In 1569, an Italian master swordsman by the name of Rocco Bonetti arrived in England and promptly set up a fencing college. Much to the annoyance of the London fencing masters, Bonetti charged exorbitant fees for his instruction which attracted a noble clientele and launched him to great success. The London Masters made no secret of their disdain for Bonetti, whose famous defense was unfavorably referred to in Paradoxes of Defense by George Silver, a British master who was a contemporary of Bonetti’s.
This professional disregard by his peers seemed not to bother Bonetti much. Clearly not shy about his prowess with the sword, he was a noted trash talker having once gone so far as to claim that he could cut any button off the shirt of any Englishman with one flick of his rapier. This boast would later be immortalized by William Shakespeare in Romeo and Juliet. In Scene 4 of Act 2, Mercutio refers mockingly to Tybalt as “the very butcher of a silk button,” which many critics suggest is a clear reference to Rocco Bonetti.
But that is not Bonetti’s greatest claim to literary fame. He also appears in The Princess Bride, that “classic tale of true love and high adventure” by Florinese literary genius “S. Morgenstern.” Most of you will, of course, recognize this work from the “abridgement” by William Goldman that became the greatest movie ever made.
The film celebrated the 25th anniversary of its release at the New York Film Festival this past week. If you don’t agree with me that it’s the best movie ever made, perhaps you haven’t seen it (if you live under a rock or are under the age of 6). Or maybe you just haven’t seen it in a long while. If that’s the case, you should revisit it. Trust me. You’ll love it. Or you’ll remember how much you loved it the first 117 times you saw it (I’m giving you the benefit of the doubt here).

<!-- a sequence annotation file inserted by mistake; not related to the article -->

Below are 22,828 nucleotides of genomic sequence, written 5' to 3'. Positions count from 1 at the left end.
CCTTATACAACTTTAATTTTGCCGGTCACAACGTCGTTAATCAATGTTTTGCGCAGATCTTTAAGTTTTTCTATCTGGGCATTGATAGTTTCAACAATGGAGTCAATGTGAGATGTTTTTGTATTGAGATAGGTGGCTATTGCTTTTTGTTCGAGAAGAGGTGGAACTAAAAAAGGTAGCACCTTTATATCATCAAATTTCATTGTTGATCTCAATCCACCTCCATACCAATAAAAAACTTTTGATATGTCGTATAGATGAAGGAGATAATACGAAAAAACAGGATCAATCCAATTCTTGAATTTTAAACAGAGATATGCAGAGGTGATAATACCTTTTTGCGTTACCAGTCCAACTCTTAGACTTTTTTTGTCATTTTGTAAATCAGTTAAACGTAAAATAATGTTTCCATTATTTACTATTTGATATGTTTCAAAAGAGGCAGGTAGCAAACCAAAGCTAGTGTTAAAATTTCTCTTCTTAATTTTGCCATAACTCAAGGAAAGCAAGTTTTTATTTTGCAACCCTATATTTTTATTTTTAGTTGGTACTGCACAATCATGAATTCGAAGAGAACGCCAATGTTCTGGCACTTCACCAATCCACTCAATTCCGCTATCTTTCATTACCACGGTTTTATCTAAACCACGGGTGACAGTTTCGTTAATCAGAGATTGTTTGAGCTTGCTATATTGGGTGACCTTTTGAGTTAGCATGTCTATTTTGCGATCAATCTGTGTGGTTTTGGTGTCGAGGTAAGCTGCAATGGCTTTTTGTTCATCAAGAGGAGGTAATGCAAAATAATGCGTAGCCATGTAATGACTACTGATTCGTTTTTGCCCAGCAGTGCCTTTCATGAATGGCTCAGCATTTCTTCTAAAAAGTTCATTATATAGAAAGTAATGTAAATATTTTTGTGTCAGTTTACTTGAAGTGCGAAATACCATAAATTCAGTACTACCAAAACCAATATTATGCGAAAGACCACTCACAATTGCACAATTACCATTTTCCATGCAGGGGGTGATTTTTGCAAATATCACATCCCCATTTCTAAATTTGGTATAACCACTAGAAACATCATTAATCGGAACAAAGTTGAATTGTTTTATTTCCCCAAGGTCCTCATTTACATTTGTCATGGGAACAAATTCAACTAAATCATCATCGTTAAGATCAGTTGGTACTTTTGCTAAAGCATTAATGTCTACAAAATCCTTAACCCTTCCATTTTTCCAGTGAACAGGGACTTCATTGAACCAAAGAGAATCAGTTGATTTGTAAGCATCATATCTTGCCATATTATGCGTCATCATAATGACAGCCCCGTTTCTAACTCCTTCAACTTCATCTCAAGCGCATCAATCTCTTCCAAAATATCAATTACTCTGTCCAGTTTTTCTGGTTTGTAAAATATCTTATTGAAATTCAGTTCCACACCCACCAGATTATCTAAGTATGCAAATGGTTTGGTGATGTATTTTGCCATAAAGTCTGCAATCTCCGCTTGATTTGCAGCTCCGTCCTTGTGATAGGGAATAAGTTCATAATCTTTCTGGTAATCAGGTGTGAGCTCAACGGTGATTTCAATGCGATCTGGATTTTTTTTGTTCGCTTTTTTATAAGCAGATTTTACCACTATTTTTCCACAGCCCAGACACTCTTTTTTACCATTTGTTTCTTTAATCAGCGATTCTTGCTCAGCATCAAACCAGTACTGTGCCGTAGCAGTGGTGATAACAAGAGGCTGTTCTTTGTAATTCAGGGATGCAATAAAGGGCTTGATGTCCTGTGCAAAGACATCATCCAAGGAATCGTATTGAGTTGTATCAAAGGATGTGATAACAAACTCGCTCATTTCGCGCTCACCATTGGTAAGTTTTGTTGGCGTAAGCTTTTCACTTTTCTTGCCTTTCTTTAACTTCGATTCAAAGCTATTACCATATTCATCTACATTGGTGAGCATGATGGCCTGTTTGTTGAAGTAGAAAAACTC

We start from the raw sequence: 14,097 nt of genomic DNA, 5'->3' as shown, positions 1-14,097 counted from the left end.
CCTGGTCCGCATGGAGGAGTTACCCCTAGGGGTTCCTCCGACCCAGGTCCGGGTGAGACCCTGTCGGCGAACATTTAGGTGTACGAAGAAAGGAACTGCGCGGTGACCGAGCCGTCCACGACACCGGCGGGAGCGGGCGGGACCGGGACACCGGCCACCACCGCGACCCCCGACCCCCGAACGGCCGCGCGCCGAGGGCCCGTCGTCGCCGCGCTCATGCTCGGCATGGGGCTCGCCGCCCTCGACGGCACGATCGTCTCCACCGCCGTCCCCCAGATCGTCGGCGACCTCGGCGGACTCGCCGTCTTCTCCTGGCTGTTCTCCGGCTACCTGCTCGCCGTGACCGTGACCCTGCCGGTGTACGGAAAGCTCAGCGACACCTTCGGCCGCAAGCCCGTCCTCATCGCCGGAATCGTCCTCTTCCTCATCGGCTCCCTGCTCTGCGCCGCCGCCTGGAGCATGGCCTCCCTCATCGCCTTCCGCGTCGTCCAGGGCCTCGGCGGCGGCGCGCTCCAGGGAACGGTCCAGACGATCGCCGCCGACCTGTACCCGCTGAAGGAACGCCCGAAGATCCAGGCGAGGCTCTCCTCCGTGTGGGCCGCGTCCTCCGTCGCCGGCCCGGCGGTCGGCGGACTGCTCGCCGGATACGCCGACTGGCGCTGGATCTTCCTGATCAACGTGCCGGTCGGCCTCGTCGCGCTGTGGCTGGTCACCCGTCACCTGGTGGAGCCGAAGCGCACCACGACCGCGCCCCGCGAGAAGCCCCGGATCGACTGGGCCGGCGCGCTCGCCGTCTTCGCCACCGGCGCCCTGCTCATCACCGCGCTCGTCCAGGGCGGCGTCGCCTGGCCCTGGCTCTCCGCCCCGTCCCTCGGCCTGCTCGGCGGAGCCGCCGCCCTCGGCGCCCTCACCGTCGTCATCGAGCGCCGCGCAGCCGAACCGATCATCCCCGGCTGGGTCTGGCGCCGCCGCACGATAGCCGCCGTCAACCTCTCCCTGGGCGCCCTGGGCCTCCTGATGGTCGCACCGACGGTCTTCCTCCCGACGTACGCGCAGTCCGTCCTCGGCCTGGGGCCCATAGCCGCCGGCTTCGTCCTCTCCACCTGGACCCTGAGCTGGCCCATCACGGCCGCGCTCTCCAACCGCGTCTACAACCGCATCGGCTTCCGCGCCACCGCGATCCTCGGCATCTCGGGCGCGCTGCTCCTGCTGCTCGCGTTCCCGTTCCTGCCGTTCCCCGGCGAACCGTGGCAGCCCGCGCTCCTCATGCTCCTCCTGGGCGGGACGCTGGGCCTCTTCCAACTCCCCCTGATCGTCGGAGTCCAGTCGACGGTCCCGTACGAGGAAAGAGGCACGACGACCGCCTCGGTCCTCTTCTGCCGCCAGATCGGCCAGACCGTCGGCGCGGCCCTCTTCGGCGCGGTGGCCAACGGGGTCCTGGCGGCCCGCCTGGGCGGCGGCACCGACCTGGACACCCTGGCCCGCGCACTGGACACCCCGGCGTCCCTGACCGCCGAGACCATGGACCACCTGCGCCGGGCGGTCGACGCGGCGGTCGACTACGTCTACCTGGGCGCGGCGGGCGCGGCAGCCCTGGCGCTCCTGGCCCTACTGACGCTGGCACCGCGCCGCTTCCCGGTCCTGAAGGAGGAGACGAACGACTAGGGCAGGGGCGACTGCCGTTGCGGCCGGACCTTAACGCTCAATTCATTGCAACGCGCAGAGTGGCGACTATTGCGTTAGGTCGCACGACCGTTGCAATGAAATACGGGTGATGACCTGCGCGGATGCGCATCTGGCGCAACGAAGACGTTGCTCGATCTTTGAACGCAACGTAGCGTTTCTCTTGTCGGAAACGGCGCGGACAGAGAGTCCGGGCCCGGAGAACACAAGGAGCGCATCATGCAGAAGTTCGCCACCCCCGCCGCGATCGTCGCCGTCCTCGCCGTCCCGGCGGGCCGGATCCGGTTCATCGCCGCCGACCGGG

On Tuesday, October 2, director Rob Reiner and screenwriter William Goldman gathered with cast members Cary Elwes, Robin Wright, Billy Crystal, Mandy Patinkin, Chris Sarandon, Carol Kane, and Wallace Shawn at a special showing of the film, followed by questions and answers. And even though I couldn’t be there in person, in my heart I was there. Because I have seen The Princess Bride way more than 117 times. I literally have every line of every scene from beginning to end memorized, and can deliver any of them at a moment’s notice. Seriously, you can test me, though I should warn you that my Spanish accent is even more ridiculous than Mandy Patinkin’s.
Of all the amazing dialogue in all the great scenes that make me laugh out loud even after 25 years, I think my favorite lines (and I know I’m not alone here) come from the fencing duel between the mysterious man in black and Inigo Montoya atop the Cliffs of Insanity. I love this scene not just for its impressive choreography, but also for the brilliant juxtaposition of a battle to the death with a respectful and practical conversation between fencing masters.
Just in case your memory is a little fuzzy (and for some reason you didn’t stop reading in order to immediately go watch it again as soon as I told you to, which is what you should have done), the battle begins after a nice chat in which Inigo allows the man he will soon try to kill a chance to catch his breath. As the two begin to duel (left-handed for an added challenge), Inigo says, “You are using Bonetti’s defense against me, uh?” to which the Man in Black replies, “I thought it fitting, considering the rocky terrain.” As the duel continues, other fencing masters are casually mentioned as well, including: Ridolfo Capo Ferro, Gérard Thibault, and Camillo Agrippa, all notable masters of their times.
It certainly comes as no surprise to me that The Princess Bride is a well-researched and totally reliable source of historical information (kind of like this blog). In the past 25 years, numerous fencers and fencing experts have claimed that they started in the sport precisely because they were inspired by the movie. I don’t know much about fencing, but The Princess Bride has taught me the elements of a great story: fencing, fighting, torture, revenge, true love, and perhaps even a limited amount of kissing. Throw in some wildly imaginative characters and witty dialogue and you have an instant classic on your hands.
But at this point I’m guessing you still have a couple of questions for me. First, did I really place The Princess Bride in the same classic literary category as Shakespeare’s Romeo and Juliet? Yes. I make no apologies for that.
And second, what became of the talented and arrogant Rocco Bonetti? In 1587, Bonetti engaged in a duel, just outside of his own fencing college, with a man by the name of Austen Bagger. Bonetti died shortly after from wounds received in the duel. Rumors indicate that Bagger was quite drunk at the time of the battle, suggesting that Bonetti’s defense may not have been all it was cracked up to be. Then again, maybe it just wasn’t fitting for that particular terrain.